La maldestra rivoluzione bancaria dell’Europa

BRUXELLES – Verso la fine dell’anno scorso, i ministri delle finanze dell’eurozona sono giunti ad un compromesso sugli elementi fondamentali del Meccanismo unico di risoluzione (Single Resolution Mechanism - SRM), ovvero su come gestire le banche in difficoltà. All’apparenza non è un buon compromesso, ma sembra che possa funzionare.

L’ingrediente principale del compromesso è utilizzare, almeno inizialmente, dei fondi nazionali separati nel caso del salvataggio di una banca, creando allo stesso tempo un Fondo unico di risoluzione (Single Resolution Fund - SRF) pari a circa 55 miliardi di euro (75 miliardi di dollari) per i prossimi dieci anni, finanziato dai contributi delle stesse banche. L’intero Meccanismo unico di risoluzione dovrebbe essere gestito da un collegio di supervisori nazionali e rappresentanti della Banca Centrale Europea e della Commissione europea.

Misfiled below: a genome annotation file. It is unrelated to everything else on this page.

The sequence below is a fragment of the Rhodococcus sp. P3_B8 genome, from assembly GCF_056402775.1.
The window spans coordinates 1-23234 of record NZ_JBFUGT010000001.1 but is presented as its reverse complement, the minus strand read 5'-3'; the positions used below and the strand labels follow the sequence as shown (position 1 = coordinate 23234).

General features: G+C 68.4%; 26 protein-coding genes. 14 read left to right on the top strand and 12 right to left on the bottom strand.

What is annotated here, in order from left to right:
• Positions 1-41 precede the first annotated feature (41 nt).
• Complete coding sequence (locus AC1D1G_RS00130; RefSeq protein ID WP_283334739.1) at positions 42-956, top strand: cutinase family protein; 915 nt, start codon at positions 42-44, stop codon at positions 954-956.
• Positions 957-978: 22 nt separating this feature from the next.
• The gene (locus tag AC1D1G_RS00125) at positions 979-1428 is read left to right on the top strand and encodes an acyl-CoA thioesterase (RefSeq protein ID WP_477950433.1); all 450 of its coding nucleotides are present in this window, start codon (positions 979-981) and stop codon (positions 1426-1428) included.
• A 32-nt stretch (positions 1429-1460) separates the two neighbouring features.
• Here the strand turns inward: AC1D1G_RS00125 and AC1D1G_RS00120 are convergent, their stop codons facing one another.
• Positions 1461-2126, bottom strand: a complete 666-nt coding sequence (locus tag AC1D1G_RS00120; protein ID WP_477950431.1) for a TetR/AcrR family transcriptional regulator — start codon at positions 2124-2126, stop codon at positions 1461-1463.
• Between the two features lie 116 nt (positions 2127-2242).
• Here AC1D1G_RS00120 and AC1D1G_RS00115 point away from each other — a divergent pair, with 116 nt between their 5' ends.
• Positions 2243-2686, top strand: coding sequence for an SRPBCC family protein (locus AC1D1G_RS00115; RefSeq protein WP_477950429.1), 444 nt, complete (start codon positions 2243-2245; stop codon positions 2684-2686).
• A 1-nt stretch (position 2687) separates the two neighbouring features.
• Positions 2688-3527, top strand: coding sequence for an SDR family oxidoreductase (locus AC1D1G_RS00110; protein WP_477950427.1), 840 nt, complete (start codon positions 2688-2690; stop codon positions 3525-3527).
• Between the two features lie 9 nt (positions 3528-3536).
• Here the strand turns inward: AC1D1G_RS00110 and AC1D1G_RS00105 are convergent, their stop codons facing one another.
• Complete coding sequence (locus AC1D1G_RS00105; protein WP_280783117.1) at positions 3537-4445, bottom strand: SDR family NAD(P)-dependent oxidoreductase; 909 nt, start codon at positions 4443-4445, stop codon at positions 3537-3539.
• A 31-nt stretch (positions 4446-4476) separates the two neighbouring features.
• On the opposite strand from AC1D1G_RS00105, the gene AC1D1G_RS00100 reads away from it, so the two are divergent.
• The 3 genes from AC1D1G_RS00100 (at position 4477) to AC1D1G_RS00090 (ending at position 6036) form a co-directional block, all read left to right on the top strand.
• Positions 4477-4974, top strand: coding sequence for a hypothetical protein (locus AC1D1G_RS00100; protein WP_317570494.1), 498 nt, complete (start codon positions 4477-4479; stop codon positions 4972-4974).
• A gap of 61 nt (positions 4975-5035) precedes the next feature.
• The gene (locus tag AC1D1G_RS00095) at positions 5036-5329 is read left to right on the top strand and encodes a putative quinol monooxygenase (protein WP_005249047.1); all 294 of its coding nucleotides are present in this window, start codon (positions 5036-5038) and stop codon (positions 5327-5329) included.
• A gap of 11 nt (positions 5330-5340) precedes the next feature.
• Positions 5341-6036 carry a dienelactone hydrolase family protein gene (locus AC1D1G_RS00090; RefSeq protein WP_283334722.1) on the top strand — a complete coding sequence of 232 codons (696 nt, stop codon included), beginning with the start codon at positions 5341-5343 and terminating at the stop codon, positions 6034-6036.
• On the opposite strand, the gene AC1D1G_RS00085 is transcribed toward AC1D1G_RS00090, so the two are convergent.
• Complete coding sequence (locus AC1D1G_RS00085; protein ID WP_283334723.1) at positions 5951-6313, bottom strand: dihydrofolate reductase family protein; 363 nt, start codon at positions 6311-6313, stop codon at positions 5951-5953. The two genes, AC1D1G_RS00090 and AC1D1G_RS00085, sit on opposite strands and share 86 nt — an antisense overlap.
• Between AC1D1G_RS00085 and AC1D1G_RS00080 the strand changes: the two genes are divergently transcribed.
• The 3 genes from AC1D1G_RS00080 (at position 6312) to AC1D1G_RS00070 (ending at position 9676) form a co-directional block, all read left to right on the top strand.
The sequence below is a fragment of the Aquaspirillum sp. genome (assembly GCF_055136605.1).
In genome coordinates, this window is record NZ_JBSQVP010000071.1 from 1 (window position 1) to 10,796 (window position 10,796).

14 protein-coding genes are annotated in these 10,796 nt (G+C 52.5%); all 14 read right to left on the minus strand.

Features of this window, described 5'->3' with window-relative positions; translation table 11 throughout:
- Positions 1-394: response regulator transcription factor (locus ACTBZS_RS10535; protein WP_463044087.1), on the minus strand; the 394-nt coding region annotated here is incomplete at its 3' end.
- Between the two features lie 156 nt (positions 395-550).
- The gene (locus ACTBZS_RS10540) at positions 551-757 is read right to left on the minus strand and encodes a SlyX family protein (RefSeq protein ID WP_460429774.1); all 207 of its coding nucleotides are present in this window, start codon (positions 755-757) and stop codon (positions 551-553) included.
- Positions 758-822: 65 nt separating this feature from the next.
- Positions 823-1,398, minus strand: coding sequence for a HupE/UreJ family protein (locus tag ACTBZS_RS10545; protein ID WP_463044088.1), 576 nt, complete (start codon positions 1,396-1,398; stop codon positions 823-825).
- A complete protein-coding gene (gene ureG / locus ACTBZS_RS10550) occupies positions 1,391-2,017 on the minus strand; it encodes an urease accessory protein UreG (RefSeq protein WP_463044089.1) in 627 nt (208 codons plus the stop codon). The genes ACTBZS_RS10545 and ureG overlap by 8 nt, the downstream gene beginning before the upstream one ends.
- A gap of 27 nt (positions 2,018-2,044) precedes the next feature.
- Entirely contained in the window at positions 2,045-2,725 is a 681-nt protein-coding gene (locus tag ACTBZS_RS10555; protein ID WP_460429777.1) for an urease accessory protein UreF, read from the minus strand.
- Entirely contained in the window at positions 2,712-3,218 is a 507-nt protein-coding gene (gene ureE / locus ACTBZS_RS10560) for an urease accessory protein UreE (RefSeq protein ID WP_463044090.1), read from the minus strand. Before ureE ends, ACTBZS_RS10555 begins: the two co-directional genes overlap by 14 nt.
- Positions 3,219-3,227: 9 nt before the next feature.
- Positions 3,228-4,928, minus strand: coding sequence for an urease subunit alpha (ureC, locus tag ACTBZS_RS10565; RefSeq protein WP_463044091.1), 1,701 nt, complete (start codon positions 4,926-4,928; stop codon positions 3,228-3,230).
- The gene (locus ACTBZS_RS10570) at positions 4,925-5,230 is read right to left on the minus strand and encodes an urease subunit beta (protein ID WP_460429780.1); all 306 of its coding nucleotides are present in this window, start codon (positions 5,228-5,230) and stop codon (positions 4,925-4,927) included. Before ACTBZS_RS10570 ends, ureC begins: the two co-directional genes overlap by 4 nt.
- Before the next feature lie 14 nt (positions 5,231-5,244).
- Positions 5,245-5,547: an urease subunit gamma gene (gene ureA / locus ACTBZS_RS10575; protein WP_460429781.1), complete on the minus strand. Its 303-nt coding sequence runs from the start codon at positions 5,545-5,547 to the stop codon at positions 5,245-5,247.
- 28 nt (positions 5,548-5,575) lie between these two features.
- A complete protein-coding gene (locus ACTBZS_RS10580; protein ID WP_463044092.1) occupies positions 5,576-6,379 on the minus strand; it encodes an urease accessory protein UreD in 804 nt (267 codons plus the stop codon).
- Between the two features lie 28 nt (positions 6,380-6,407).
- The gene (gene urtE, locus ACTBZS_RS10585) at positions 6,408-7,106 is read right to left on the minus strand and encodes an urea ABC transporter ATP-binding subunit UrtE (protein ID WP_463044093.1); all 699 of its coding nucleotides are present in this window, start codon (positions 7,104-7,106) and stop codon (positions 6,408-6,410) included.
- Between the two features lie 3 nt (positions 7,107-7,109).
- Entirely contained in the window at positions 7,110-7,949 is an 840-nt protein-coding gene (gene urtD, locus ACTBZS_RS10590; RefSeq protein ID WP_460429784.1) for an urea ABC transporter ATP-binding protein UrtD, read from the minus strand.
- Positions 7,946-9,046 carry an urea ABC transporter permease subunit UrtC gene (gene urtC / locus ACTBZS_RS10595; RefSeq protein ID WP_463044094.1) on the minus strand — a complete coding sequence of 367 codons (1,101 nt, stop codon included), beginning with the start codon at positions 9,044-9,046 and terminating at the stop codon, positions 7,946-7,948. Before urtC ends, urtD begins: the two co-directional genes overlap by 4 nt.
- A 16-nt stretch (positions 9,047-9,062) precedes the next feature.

I difetti di questo compromesso sono evidenti. Innanzitutto, l’SRM non sarà, almeno inizialmente, l’“unico” strumento, infatti i fondi nazionali (e di conseguenza le autorità nazionali) continueranno ad essere responsabili delle “proprie” difficoltà bancarie, il che significa che il contributo del Fondo unico di risoluzione ad eventuali operazioni di salvataggio aumenterà in maniera graduale. Ci vorranno circa dieci anni, arrivando quindi più o meno al 2025, affinché l’SRM diventi realmente “unico” e affinché i fondi nazionali separati smettano di essere utilizzati.

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